“Many people look at these expansive views and call them beautiful,” says Alan Watson Featherstone, looking out over the remote hillsides north of Loch Ness. “But what we’ve really got is a barren landscape that is almost entirely devoid of native woodlands and predators. It is frozen in time.”
Mr Featherstone is a leading advocate of rewilding – a strand of the conservation movement with ambitious plans to revive the biodiversity of rural Britain by reintroducing native species. He wants to see the return of birch, oak, Scots pine and aspen across the Highlands but his plans don’t end with flora. If the rewilders have their way, wild boar, lynx and even wolves could soon be restored to sylvan Britain, where they once roamed more than 1,000 years ago.
“What we’ve done here, and across much of rural Britain, is to allow herbivores [deer, sheep and cattle] to run wild, destroying flora and fauna,” he says. “At the same time, we’ve hunted all their natural predators to extinction.”
Mr Featherstone is the founder of charity Trees for Life, which is replanting 700 hectares of new native woodland at the Dundreggan estate in Glen Moriston. The project is restoring ancient bogs, experimenting with releasing wild boar and further expanding a native-trees nursery so it can re-plant vast swathes of the Highlands.
“By eliminating our native forests and replacing them with non-native and fast-growing pines, we have stripped out the bottom layers of the eco-system. In places the rampant deer population and forestry has shaved the earth, so we have exposed peat hags of ancient tree stumps. These are an open sore on our landscape.”
He is speaking to The Independent on the edge of the Trees for Life estate looking over land owned by other estates, where owners have cut down forests for timber, leaving the land barren, and allowed deer numbers to grow. At Dundreggan huge fences block out deer and volunteers plant native species.
The rewilding movement has been in the spotlight since the discovery last year of England’s first wild beaver population for 500 years. The animals, on the river Otter in Devon, were granted leave to remain two weeks ago, leading conservationists to call for England to push on with rewilding.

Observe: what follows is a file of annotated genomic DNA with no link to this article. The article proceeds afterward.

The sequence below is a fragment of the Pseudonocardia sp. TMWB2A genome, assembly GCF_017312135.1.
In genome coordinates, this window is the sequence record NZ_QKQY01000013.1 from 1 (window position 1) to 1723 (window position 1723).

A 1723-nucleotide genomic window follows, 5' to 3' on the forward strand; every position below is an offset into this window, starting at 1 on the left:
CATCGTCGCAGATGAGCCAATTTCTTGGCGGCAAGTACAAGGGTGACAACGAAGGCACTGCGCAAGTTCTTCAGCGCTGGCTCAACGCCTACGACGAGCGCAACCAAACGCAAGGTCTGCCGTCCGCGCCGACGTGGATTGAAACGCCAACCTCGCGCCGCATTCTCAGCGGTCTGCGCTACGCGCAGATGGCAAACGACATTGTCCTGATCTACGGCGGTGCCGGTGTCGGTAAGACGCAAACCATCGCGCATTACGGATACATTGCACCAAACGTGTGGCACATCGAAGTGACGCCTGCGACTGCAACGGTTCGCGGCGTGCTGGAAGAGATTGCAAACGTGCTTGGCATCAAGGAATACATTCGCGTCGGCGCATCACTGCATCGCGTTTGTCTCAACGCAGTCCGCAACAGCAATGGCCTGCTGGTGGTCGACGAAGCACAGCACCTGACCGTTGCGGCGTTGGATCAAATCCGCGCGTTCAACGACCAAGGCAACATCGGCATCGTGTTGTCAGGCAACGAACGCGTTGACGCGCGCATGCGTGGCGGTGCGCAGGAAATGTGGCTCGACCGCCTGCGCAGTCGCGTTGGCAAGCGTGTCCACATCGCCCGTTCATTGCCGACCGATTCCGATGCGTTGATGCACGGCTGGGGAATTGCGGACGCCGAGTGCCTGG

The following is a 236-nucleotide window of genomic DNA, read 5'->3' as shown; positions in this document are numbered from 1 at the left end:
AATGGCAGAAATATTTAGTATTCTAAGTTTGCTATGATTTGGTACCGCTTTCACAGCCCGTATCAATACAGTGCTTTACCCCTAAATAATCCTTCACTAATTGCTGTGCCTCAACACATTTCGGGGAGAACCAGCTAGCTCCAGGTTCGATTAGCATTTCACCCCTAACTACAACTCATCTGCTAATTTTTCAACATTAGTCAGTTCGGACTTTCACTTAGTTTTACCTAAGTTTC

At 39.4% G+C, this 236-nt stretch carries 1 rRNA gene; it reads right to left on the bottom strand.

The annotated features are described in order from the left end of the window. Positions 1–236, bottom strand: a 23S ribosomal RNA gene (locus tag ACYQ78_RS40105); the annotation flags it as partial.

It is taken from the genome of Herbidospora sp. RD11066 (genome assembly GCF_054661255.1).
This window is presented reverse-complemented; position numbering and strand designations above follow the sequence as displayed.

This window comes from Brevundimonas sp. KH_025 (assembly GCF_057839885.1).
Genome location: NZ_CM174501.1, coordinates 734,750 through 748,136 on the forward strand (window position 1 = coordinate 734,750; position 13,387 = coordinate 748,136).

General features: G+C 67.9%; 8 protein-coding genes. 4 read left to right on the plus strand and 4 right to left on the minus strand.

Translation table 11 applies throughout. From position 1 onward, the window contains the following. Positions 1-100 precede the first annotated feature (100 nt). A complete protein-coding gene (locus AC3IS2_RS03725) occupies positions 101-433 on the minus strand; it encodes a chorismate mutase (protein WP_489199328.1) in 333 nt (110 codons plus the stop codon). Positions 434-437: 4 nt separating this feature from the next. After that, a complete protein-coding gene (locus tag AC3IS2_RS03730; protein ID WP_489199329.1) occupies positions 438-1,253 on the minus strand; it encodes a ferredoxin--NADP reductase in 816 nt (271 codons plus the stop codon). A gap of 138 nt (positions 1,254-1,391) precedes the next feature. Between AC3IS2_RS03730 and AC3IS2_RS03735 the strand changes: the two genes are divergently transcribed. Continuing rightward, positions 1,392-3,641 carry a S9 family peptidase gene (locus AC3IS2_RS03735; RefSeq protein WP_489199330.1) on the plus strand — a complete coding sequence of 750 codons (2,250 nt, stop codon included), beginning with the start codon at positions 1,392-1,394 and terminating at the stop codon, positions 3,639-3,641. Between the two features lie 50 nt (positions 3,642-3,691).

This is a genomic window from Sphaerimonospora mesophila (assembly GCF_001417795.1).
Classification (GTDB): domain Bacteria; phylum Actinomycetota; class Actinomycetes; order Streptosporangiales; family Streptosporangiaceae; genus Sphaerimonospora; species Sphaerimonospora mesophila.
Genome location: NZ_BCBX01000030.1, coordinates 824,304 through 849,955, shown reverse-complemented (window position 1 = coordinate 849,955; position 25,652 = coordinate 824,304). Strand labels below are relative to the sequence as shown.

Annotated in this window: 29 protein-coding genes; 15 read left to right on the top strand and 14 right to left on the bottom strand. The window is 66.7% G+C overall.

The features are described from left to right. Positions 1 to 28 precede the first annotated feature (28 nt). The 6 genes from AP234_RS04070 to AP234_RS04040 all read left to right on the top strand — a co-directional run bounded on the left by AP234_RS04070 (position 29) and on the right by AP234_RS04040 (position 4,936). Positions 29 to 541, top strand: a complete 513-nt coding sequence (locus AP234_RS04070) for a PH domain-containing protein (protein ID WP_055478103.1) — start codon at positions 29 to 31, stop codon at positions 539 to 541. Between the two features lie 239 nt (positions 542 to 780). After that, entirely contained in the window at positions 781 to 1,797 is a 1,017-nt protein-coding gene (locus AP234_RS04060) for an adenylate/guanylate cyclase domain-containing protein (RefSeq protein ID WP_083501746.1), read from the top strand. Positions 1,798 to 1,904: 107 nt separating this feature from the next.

The tree nursery at Dundreggan could play a crucial role in this. It already produces 4,000 aspen saplings a year, making it the biggest producer in the country of the tree that beavers rely on for winter food.
Mr Featherstone points to the revival of the beaver in Scotland as a way forward. A Scottish Parliament-sanctioned trial is set to report back this year after the animals were introduced in Knapdale in the Highlands. It could, he says, be “a way forward we could copy with the lynx and the wolf”.
Alongside the Knapdale beaver colony, another “unauthorised” population of more than 120 animals has taken hold on the river Tay, to the delight of conservationists. As in Devon, the suspicion is that these “rogue beavers” were released by wildlife vigilantes getting ahead of the regulators. “Of course, this is something we would never condone,” Mr Featherstone says. “Reintroductions need to be done carefully.”
Rewilders would need to source animals such as the wolf, native to Scotland until the 17th century, from mainland Europe, where conservationists have had significant success. Wild beaver thrives in 25 countries and wolves now roam across parts of Germany and France.
In England the one success has been the Wild Ennerdale project, which has resulted in thousands of native trees planted in a remote corner of the Lake District. But it is in Scotland, where Trees for Life has planted 1.5 million trees in the last 20 years, where there is most hope for rewilding, thanks to the abundance of underpopulated landscapes.
There are legal obstacles (and public concern) to overcome before reintroducing wolves, so Mr Featherstone thinks the lynx could be an “easier win”. He says: “There aren’t ominous fairy tales about the lynx, which disappeared around 1,500 years ago, and it would be an excellent predator of booming roe deer.”
To illustrate how rewilding might work, Mr Featherstone points to four wild boars in an enclosure at Dundreggan. He describes them as “nature’s tractors” because their foraging keeps bracken at bay and so allows trees to thrive. Oddly, while Trees for Life had to apply for a dangerous livestock license, wild boars already roam the surrounding hillsides after being illegally released elsewhere.
Despite the recent rewilding push, many Highland estates, which can be heavily reliant on deer stalking, and sheep farmers have rejected rewilding as a backwards step, saying it ignores the needs of modern rural communities. But Mr Featherstone insists the reintroduction of natives species is not about “returning to a particular time or age in natural history”.
He adds: “What we are doing, by planting trees and bringing the top predators back, is kickstarting nature’s evolution in circumstances where she can no longer do it on her own.”
Back stories: If animals returned…
British numbers were hunted to extinction in the 13th century, but there are captive populations in Kent, Devon, Dorset, Gloucestershire and Scotland. A reintroduction would help to keep non-native plants and bracken at bay.
The last wild wolf in Scotland was reportedly killed in 1743. The predator (below) would target sheep if reintroduced, but would keep deer moving across the landscape, helping young trees to flourish.
Died out in Britain 1,000 years ago but the animal remains in parts of Europe, where there have been no records of attacks on humans.Reuse content